Proof. Suppose that $MA_{\kappa}$(the class of $\sigma$-centered posets of size $\le\kappa$) holds and that $\langle D_\alpha\mid \alpha<\kappa\rangle$ is a sequence of cofinal subset of some $\sigma$-centered poset $\mathbb P=\langle P,\le\rangle$. Let $\langle P_n\mid n<\omega\rangle$ witness that $\mathbb P$ is $\sigma$-centered. Let $\mathcal M$ be an elementary submodel of $(\mathcal H(\theta),\in,<_\theta)$ for a large enough regular cardinal $\theta$ such that $|\mathcal M|=\kappa$ and $\mathbb P\in\mathcal M$ and $D_\alpha,P_n\in\mathcal M$ for all $\alpha<\kappa$ and $n<\omega$. Let $Q:=P\cap \mathcal M$ and $Q_n:=Q_n\cap\mathcal M$. It is easy to see that $\langle Q_n\mid n<\omega\rangle$ witnesses that $(Q,\le\restriction[Q]^2)$ is a $\sigma$-centered poset. For all $\alpha<\kappa$, put $E_\alpha:=D_\alpha\cap\mathcal M$. By elementarity, $E_\alpha$ is cofinal in $Q$. As $|Q|\le\kappa$, we then infer the existence of a subset $G\subseteq Q$ such that

  1. $\{p\}^\uparrow\cap\{q\}^\uparrow\cap G\neq\emptyset$ for all $p,q\in G$;
  2. $G_\downarrow\cap E_\alpha\neq\emptyset$ for all $\alpha<\kappa$.

In particular, $G_\downarrow\cap D_\alpha\neq\emptyset$ for all $\alpha<\kappa$, and we are done. $\square$

We now arrive to the main result of this post.

Theorem (Bell, 1981). $MA_{\kappa}$(the class of $\sigma$-centered posets) holds iff $\kappa<\mathfrak p$.
Proof. By all of the above, it suffices to show that if $\kappa<\mathfrak p$, then $MA_{\kappa}$(the class of $\sigma$-centered posets of size $\le\kappa$) holds. Thus, let $\mathbb P=\langle P,\le\rangle$ be some $\sigma$-centered poset of size $\le\kappa$, as witnessed by $\langle P_n\mid n<\omega\rangle$. Without loss of generality, the set $\{ n<\omega\mid P_n=P_m\}$ is infinite for all $m<\omega$. This will entail that the sets $A^\alpha_\sigma$ defined below will either be empty or infinite.
Let $\langle D^\alpha\mid \alpha<\kappa\rangle$ be a sequence of cofinal subsets of $\mathbb P$. For any $p_0,p_1\in P$, let $$E_{p_0,p_1}:=\{ q\in P\mid q\in\{p_0\}^\uparrow\cap\{p_1\}^\uparrow\text{ or }\{q\}^\uparrow\cap\{p_0\}^\uparrow=\emptyset\text{ or }\{q\}^\uparrow\cap\{p_1\}^\uparrow=\emptyset\}.$$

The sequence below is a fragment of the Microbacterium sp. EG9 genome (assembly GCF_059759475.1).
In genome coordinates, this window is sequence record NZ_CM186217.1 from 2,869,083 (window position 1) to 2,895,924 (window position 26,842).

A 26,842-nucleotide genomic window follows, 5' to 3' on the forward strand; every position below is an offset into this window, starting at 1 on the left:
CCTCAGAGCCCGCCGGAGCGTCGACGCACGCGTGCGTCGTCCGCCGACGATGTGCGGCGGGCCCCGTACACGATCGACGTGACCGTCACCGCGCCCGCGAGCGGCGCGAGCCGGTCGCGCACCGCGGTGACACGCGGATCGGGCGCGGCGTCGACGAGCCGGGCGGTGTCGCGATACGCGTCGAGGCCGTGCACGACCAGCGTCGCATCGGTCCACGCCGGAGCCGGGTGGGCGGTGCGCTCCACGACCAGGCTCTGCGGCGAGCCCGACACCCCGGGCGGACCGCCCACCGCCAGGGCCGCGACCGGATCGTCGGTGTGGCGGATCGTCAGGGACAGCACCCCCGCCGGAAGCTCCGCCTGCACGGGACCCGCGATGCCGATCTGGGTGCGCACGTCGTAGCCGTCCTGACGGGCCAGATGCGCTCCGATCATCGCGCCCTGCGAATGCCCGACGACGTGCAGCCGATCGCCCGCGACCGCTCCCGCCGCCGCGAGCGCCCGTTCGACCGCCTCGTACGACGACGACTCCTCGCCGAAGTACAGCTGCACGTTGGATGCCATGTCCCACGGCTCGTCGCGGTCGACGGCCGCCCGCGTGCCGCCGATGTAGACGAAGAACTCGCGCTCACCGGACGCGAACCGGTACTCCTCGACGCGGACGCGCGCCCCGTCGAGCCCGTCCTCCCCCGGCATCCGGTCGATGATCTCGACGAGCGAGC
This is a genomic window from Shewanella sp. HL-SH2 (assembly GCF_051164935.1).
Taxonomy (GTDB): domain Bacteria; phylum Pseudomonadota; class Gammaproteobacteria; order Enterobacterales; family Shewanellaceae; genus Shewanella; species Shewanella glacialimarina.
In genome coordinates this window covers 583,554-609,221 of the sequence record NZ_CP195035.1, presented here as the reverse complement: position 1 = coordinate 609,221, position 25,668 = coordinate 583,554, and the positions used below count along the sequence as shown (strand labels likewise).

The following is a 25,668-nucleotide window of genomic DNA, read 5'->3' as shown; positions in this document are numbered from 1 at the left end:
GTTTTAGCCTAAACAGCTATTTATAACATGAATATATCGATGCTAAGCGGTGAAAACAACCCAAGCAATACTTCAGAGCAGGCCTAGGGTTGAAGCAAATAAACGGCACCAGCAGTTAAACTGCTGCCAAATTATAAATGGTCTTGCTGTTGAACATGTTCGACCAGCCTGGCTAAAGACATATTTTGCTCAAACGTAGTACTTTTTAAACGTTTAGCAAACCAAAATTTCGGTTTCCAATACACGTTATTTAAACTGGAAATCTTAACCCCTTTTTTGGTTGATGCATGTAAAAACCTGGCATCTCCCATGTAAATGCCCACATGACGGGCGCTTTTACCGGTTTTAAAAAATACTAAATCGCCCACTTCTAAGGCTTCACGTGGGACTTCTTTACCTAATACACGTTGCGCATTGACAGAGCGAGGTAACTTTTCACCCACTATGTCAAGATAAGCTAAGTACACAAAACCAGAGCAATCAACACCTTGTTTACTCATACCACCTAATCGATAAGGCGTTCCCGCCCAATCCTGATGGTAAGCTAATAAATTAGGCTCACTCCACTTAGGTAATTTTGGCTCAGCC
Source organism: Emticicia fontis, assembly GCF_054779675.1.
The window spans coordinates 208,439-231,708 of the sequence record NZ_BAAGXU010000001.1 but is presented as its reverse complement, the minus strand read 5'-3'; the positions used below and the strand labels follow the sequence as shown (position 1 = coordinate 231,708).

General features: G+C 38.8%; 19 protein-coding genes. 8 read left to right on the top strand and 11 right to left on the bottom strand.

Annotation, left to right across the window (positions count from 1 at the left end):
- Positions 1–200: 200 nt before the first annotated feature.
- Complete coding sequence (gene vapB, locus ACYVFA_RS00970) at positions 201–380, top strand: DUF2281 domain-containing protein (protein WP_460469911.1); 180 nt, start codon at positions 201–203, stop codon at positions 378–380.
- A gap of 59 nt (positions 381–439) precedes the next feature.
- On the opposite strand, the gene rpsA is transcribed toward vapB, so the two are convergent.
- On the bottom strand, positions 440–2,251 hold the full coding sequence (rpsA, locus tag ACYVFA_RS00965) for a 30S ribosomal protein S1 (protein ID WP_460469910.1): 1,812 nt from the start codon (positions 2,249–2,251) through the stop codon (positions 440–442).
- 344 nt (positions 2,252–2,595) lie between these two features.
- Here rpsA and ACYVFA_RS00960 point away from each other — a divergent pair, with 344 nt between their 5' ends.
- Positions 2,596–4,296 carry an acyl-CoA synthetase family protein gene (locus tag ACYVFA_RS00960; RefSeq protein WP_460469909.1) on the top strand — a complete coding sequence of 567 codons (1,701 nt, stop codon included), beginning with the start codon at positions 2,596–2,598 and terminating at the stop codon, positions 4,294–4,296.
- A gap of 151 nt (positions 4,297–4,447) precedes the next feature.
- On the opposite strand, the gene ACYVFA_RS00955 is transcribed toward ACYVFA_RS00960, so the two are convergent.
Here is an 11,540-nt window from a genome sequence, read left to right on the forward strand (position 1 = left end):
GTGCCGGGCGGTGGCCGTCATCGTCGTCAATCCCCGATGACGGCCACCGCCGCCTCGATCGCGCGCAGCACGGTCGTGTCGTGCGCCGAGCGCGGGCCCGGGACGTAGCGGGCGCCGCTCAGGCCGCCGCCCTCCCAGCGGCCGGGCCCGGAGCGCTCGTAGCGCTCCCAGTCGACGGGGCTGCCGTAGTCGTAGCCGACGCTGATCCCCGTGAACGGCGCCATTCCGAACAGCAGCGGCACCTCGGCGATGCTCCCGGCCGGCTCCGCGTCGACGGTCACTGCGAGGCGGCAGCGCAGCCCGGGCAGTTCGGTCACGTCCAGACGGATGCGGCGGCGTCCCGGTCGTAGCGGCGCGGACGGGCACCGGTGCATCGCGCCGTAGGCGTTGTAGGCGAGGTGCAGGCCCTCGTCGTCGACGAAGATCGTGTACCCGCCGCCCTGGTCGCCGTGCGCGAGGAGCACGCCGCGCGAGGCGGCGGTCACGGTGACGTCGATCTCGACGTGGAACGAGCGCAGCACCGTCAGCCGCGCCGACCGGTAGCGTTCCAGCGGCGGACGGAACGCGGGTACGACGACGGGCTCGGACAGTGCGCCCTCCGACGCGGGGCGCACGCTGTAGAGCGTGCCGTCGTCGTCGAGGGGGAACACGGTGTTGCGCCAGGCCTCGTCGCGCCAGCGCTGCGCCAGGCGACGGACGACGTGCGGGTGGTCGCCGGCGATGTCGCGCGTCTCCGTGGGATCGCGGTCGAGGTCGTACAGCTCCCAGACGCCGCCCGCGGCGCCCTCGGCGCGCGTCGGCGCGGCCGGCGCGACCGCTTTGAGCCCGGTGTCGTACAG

A moment reflection makes it clear that for every $r\in P$, there exists some $q\in E_{p_0,p_1}$ with $r\le q$. Thus, by $|P|\le\kappa$, we may assume that $$\{ E_{p_0,p_1}\mid p_0,p_1\in P\}\subseteq \{ D^\alpha\mid \alpha<\kappa\}.$$

Fix $\alpha<\kappa$.

  • Let $p^\alpha_\emptyset$ be an arbitrary element of $P_0$.
  • Next, if $\sigma\in{}^{<\omega}\omega$ and $p^\alpha_\sigma$ is defined, then for all $n<\omega$, we let $p^\alpha_{\sigma{}^\frown n}$ be an element of $P_n$.  Whenever possible, we require in addition that $p^\alpha_{\sigma{}^\frown n}$ be an element of $\{p^\alpha_\sigma\}^\uparrow\cap (D^\alpha)^\uparrow$.

For every  $\sigma\in{}^{<\omega}\omega$, let $$A^\alpha_\sigma:=\{ n<\omega\mid \{p^\alpha_\sigma\}^\uparrow\cap (D^\alpha)^\uparrow\cap P_n\neq\emptyset\}.$$

Next, notice that for every $\sigma\in{}^{<\omega}\omega$, there exists some $n<\omega$ such that $\{ p^\alpha_\sigma\mid \alpha<\kappa\}\subseteq P_n$. As the latter is centered, we then get that for every $\sigma\in{}^{<\omega}\omega$ and $I\in[\kappa]^{<\omega}$, there exists some $p\in P$ such that $p\in\bigcap_{\alpha\in I}\{p^\alpha_\sigma\}^\uparrow$. Since $\{ D_\alpha\mid \alpha\in I\}$ is a finite collection of cofinal sets, it is easy to find $q\in \bigcap_{\alpha\in I}(D^\alpha)^\uparrow\cap\{p\}^\uparrow$. Let $m<\omega$ be such that $q\in P_m$, then $m\in\bigcap_{\alpha\in I}A^\alpha_\sigma$. So $\bigcap_{\alpha\in I}A^\alpha_\sigma$ is infinite.

It follows that may invoke the corollary established earlier in this post, and get a function $h:\omega\rightarrow\omega$ together with $g:\kappa\rightarrow\omega$ such that $h(n)\in A^\alpha_{h\restriction n}$ whenever $g(\alpha)\le n<\omega$ and $\alpha<\kappa$. Write $p_\alpha:=p^\alpha_{h\restriction(g(\alpha)+1)}$, and then put $$G:=\{p_\alpha \mid \alpha<\kappa\}.$$

Given $\alpha<\kappa$, let us verify that $G_\downarrow\cap D^\alpha\neq\emptyset$ by pointing out that $p^\alpha_{h\restriction(g(\alpha)+1)}\in (D^\alpha)^\uparrow$. Indeed, we have $h(g(\alpha))\in A^\alpha_{h\restriction g(\alpha)}$ and hence $p^\alpha_{h\restriction(g(\alpha)+1)}$ has been defined according to the “whenever possible” case.

The same argument shows that if $\alpha<\kappa$, then $\{ p^\alpha_{h\restriction n}\mid g(\alpha)\le n<\omega\}$ is a linearly-ordered set. So for every $\alpha<\beta<\kappa$, if we take $n=\max\{g(\alpha),g(\beta)\}$, then $p_\alpha=p^\alpha_{h\restriction(g(\alpha)+1)}\le p^\alpha_{h\restriction n+1}\in P_{h(n)}$ and $p_\beta=p^\beta_{h\restriction(g(\beta)+1)}\le p^\beta_{h\restriction n+1}\in P_{h(n)}$. So $\{p_\alpha\}^\uparrow\cap\{p_\beta\}^\uparrow\neq\emptyset$ for all $\alpha<\beta<\kappa$.

Finally, given $\alpha<\beta<\kappa$, pick $q\in G\cap (E_{p_\alpha,p_\beta})^\uparrow$. Then $q=p_\gamma$ for some $\gamma<\kappa$, and hence  $\{p_\alpha\}^\uparrow\cap\{p_\gamma\}^\uparrow\neq\emptyset$, as well as $\{p_\beta\}^\uparrow\cap\{p_\gamma\}^\uparrow\neq\emptyset$. Recalling that $q\in G\cap (E_{p_\alpha,p_\beta})^\uparrow$, we conclude that $q\in\{p_\alpha\}^\uparrow\cap\{p_\beta\}^\uparrow\cap G$, as required. $\square$